Let M be a set of real n x n matrices such that: (1) 1 ∈ M; (2) if A, B ∈ M, then just one of AB, - AB is in M; (3) if A, B ∈ M, then either AB = BA or AB = -BA; (4) if 1 ≠ A ∈ M, then there is at least one B ∈ M such that AB = - BA. Prove that M contains at most n2 matrices.
For example, we might take the set:
I = (1 0) A = (0 1) B = (1 0) C = (0 -1) (0 1) (1 0) (0 -1) (1 0)We find A2 = B2 = -C2 = I, AB = -BA =C, AC = -CA = B, CB = -BC = A.
We show first that if A is in M, then A2 = ± I. Take any B. Then BA = kAB where k2 = 1, so BA2 = k ABA = k2 A2B = A2B. So A2 commutes with every element of M. Obviously -A2 does also. But by (2) one of A2 and -A2 must be in M and (4) then guarantees a non-commuting element unless A2 = ± I.
If there are more than n2 elements, then we can find a linear combination of elements which is zero: ∑ λAA = 0 (*). If we multiply on both sides by B we get ∑ ±λAA = 0. We could add this to (*) to get a linear combination with fewer terms provided BA = AB for at least one A in (*) and BA = -AB for at least one A in (*).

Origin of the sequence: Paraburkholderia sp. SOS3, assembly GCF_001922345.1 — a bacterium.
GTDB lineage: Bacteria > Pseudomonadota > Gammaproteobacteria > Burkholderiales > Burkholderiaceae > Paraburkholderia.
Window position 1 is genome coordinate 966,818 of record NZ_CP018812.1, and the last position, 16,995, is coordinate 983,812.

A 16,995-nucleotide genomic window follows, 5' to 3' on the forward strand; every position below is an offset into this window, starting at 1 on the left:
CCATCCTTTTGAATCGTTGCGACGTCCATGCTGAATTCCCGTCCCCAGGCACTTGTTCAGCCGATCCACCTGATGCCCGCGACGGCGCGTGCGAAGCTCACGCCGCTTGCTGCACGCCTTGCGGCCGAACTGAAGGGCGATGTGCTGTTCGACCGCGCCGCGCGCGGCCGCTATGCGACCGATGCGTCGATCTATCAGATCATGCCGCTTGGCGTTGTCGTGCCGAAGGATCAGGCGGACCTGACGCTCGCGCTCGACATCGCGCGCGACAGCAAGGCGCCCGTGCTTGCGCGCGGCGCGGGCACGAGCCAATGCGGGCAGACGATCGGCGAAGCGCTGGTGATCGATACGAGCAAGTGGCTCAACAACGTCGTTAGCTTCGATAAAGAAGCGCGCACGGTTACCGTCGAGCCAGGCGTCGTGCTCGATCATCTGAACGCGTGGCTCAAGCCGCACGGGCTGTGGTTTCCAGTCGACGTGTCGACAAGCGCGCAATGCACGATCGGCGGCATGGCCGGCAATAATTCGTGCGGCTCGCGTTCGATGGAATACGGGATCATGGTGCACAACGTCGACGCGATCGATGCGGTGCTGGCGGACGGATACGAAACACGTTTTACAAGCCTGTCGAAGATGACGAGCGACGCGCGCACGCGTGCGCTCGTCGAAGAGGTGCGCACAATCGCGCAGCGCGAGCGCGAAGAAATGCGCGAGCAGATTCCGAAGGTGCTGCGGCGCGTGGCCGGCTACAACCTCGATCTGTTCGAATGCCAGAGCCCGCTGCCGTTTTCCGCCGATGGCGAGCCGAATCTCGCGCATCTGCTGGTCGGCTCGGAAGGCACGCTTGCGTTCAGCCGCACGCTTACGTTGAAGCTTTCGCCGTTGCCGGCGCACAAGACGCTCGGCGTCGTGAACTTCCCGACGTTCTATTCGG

The only way to guarantee a + sign is if A = I. But we can do that by multiplying by A, where A appears in the combination. The A term then becomes an I term. Guaranteeing a - sign is then easy. There must be at least one other term (apart from I). Suppose it is A. Then choose B such that AB = - BA.
So if there are more than n2 terms we can find a linear relation which we can shorten without limit. Contradiction. So there are at most n2 terms.
53rd Putnam 1992
© John Scholes
7 Jan 2001